Friday, January 4, 2013

The Real F-35 Question

While congress tries to find its way forward with the federal budget, there is one elephant-sized line item that deserves another look: the F-35 Joint Strike Fighter Program. There’s been a good deal of discussion about the F-35 in Vermont, with noise and economic opportunity defining the two camps. But there’s a third dimension to this discussion that has barely been mentioned, especially by our esteemed representatives in Washington.

For all of its flag-waving, business-friendly glory, the F-35 is a project in peril. On paper the concept seemed reasonable enough: design and build a jet fighter that can be shared by the Air Force, Navy and Marines. Share as many parts as possible between these three variants of the F-35, and thereby make them for less money than developing three unique aircraft. In fact, just the opposite has occurred. By trying to be all things to all people, the F-35 is grossly over-budget, years behind schedule, and not meeting its performance objectives. 

Winslow Wheeler, a noted expert on defense spending, wrote in Foreign Policy Magazine, “A review of the F-35's cost, schedule, and performance—three essential measures of any Pentagon program—shows the problems are fundamental and still growing.” 

The F-35 is the single most expensive weapon system ever. As of April 2012, the original 2001 cost estimate of $226.5 billion had grown 75 percent to $395.7 billion. To put this in perspective, that’s $161 million for each F-35 to be built. But don’t bank on that number. It’s expected to go higher. Then add in the cost of operations and support, and the program is up to 1.5 trillion. The first combat deployment was originally scheduled for 2010. Then it was 2012. Now they’re discussing 2019. 

Wheeler continues, “If the F-35's performance were spectacular, it might be worth the cost and wait. But it is not. Even if the aircraft lived up to its original specifications—and it will not—it would be a huge disappointment.” 

The problems with the F-35 date back to the Clinton years when the fighter was first conceived by DARPA, the Pentagon’s research wing. Originally, the F-35 was conceived as a very short takeoff and vertical-landing aircraft (STOVL). The requirements of this design meant that it would never be as agile as the F-16, or have the payload and range of the F-15E. But the Pentagon and Lockheed Martin forged ahead anyway, determined that the F-35 should be a multirole aircraft.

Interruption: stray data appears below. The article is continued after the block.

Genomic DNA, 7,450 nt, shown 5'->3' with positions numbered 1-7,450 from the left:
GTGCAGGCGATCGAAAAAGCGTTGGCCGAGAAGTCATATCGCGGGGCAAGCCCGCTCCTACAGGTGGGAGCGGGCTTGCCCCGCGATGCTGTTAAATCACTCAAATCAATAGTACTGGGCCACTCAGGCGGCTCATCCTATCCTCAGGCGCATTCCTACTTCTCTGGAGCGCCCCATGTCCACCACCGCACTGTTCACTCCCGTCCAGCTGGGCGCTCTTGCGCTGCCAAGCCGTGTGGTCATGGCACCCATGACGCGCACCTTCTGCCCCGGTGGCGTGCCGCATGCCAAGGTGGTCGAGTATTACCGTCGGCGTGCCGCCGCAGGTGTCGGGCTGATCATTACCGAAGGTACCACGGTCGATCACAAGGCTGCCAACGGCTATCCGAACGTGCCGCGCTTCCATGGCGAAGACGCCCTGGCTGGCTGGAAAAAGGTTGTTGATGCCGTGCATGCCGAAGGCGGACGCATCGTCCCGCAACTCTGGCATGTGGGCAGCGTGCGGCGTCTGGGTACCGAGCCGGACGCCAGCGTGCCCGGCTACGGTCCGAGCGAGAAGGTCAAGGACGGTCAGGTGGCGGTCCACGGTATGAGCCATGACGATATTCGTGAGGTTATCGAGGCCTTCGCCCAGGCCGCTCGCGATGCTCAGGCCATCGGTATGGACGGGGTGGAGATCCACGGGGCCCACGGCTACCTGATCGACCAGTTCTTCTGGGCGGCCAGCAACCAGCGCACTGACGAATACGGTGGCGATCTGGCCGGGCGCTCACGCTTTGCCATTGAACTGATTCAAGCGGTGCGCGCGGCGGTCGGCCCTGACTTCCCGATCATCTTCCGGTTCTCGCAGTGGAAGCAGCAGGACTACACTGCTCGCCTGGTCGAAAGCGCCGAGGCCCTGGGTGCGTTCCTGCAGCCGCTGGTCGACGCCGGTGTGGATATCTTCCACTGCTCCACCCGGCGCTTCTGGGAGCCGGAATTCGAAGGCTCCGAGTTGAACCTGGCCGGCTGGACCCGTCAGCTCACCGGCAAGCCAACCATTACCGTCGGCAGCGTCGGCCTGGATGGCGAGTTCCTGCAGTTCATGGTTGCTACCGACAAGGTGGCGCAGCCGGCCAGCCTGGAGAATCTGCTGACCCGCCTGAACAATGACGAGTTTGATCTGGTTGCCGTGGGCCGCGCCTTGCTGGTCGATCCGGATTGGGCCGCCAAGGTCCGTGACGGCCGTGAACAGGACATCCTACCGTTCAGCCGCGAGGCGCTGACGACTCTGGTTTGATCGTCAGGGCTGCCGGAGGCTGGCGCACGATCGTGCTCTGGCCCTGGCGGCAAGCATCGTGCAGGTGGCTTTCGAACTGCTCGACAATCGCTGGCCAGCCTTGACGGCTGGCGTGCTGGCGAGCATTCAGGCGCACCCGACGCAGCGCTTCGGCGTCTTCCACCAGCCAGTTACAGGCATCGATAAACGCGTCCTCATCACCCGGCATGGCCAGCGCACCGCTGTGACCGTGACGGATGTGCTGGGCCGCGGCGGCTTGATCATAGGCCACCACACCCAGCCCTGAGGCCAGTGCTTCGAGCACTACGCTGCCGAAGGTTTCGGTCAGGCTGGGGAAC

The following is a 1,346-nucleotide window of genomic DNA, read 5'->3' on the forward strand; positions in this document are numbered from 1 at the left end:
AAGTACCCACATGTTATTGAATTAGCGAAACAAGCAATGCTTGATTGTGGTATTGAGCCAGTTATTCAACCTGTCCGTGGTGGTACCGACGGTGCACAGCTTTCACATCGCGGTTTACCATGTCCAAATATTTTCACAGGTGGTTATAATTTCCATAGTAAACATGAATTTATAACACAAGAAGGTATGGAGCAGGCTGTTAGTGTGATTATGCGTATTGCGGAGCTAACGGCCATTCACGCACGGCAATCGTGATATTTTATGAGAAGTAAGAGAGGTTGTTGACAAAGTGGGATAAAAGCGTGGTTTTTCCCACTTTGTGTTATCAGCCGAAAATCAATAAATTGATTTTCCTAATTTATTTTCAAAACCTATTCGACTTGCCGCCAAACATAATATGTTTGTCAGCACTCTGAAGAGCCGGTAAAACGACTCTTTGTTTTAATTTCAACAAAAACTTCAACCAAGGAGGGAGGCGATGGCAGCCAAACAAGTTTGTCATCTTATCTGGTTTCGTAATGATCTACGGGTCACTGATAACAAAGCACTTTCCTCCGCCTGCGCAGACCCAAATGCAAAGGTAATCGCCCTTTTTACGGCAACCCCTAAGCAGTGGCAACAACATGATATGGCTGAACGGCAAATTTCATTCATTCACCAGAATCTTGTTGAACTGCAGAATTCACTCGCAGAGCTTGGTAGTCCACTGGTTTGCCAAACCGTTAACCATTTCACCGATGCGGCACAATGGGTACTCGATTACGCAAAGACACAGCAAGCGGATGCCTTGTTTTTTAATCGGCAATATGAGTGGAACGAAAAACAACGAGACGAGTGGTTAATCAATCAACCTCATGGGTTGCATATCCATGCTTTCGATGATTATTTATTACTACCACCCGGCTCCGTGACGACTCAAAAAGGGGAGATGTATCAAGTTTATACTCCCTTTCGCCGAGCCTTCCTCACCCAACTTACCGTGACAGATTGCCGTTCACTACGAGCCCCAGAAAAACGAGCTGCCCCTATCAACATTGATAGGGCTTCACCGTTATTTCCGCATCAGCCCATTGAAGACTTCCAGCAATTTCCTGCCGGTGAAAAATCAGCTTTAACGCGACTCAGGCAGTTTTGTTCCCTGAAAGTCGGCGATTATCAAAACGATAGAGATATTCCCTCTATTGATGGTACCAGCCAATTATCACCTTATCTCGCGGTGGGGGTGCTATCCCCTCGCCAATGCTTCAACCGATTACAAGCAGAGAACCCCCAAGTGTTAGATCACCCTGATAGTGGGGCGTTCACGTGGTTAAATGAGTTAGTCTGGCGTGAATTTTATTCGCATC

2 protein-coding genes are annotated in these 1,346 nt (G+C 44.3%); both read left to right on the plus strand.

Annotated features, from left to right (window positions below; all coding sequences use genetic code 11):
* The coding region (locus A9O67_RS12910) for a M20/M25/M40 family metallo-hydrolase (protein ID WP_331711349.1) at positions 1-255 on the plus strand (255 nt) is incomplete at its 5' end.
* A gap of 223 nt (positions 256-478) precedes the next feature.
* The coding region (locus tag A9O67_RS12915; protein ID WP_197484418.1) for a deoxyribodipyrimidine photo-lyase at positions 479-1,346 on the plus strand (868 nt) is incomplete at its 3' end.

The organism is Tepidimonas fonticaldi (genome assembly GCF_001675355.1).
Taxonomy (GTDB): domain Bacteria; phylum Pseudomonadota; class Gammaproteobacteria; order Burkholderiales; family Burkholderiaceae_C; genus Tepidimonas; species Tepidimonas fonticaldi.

Before any substantive testing had occurred, F-35 advocates pressured congress to pre-approve the purchase of hundreds of copies of the F-35. Congress didn’t know what it was buying. Notwithstanding stealth, the F-35 isn’t matching up to the fighters it was designed to replace. “It is a gigantic performance disappointment,” Wheeler writes, “and in some respects a step backward. The problems, integral to the design, cannot be fixed without starting from a clean sheet of paper.”

How could the F-35 have gotten this far? 

It’s not hard to find people that still believe the F-35 is a promising aircraft, but chances are these same people stand to benefit from it financially. They’re not about to look a gift horse in the mouth. Meanwhile, congress is politically paralyzed to put on the brakes. It’s the F-22 all over again—a ridiculously expensive fighter that spends most of its time on the ground.

In spite of the potential boon to local economies, we must stay focused on the big picture. This is not about patriotism or supporting our troops. It’s about common sense. Can we honestly justify a trillion dollar program for a questionable aircraft, at the same time that we're trying to reduce the federal budget? While it might be nice to be on the receiving end of some of that federal money, we must remind ourselves that nothing is free. This is one project that could come back to haunt our children. 

I encourage you to write our representatives in Washington and tell them that the F-35 boondoggle has gone far enough. It’s time to pull the plug.